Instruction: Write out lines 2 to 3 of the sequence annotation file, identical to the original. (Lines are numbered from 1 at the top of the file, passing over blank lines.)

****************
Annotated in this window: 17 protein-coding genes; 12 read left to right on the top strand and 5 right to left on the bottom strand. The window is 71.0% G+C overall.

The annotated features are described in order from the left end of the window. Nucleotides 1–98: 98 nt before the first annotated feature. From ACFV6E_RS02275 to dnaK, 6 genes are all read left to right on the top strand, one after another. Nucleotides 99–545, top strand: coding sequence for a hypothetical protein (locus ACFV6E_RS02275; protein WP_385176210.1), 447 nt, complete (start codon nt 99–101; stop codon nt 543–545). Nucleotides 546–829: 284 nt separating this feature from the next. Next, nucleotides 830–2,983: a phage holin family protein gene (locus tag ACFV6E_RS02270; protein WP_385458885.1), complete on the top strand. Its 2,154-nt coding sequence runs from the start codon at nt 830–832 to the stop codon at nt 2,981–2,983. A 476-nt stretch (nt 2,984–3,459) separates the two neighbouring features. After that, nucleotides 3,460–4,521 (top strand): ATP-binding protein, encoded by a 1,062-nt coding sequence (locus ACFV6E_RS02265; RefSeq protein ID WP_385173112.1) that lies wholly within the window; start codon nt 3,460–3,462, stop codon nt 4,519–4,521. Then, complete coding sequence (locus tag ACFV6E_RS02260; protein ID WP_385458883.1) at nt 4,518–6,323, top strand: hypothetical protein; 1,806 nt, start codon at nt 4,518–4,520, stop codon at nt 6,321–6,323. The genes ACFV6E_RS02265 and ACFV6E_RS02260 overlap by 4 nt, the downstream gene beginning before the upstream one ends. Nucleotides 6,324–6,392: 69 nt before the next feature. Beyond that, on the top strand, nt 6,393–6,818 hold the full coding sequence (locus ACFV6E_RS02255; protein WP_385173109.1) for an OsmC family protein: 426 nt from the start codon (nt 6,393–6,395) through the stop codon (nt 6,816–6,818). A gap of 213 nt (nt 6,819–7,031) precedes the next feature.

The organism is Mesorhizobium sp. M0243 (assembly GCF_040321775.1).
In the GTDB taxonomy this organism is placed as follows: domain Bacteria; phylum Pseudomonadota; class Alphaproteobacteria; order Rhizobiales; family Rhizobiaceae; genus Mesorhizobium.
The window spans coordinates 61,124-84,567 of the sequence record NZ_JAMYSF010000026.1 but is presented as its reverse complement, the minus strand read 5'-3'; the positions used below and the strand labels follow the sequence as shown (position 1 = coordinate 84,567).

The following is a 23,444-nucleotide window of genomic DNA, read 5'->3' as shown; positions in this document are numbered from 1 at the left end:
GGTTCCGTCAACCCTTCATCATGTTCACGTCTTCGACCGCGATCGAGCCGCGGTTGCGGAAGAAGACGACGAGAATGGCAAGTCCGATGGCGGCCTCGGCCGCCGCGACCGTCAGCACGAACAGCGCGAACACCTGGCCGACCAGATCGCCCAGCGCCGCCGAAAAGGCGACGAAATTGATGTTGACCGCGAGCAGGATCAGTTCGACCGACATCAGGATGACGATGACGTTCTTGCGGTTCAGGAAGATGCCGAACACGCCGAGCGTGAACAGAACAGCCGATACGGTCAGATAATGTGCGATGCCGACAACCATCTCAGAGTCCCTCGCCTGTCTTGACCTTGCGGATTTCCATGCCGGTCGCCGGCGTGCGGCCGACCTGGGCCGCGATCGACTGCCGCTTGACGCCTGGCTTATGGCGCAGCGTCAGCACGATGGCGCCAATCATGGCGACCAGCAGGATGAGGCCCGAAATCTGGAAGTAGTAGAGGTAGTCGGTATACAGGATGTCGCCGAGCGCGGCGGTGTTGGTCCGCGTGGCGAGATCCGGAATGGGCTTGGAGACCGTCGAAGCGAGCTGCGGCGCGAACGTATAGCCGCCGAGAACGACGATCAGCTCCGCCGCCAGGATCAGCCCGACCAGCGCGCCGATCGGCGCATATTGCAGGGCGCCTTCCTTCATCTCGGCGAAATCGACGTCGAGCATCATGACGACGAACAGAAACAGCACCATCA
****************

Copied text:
The annotated features are described in order from the left end of the window. Nucleotides 1–98: 98 nt before the first annotated feature. From ACFV6E_RS02275 to dnaK, 6 genes are all read left to right on the top strand, one after another. Nucleotides 99–545, top strand: coding sequence for a hypothetical protein (locus ACFV6E_RS02275; protein WP_385176210.1), 447 nt, complete (start codon nt 99–101; stop codon nt 543–545). Nucleotides 546–829: 284 nt separating this feature from the next. Next, nucleotides 830–2,983: a phage holin family protein gene (locus tag ACFV6E_RS02270; protein WP_385458885.1), complete on the top strand. Its 2,154-nt coding sequence runs from the start codon at nt 830–832 to the stop codon at nt 2,981–2,983. A 476-nt stretch (nt 2,984–3,459) separates the two neighbouring features. After that, nucleotides 3,460–4,521 (top strand): ATP-binding protein, encoded by a 1,062-nt coding sequence (locus ACFV6E_RS02265; RefSeq protein ID WP_385173112.1) that lies wholly within the window; start codon nt 3,460–3,462, stop codon nt 4,519–4,521. Then, complete coding sequence (locus tag ACFV6E_RS02260; protein ID WP_385458883.1) at nt 4,518–6,323, top strand: hypothetical protein; 1,806 nt, start codon at nt 4,518–4,520, stop codon at nt 6,321–6,323. The genes ACFV6E_RS02265 and ACFV6E_RS02260 overlap by 4 nt, the downstream gene beginning before the upstream one ends. Nucleotides 6,324–6,392: 69 nt before the next feature. Beyond that, on the top strand, nt 6,393–6,818 hold the full coding sequence (locus ACFV6E_RS02255; protein WP_385173109.1) for an OsmC family protein: 426 nt from the start codon (nt 6,393–6,395) through the stop codon (nt 6,816–6,818). A gap of 213 nt (nt 6,819–7,031) precedes the next feature.

The organism is Mesorhizobium sp. M0243 (assembly GCF_040321775.1).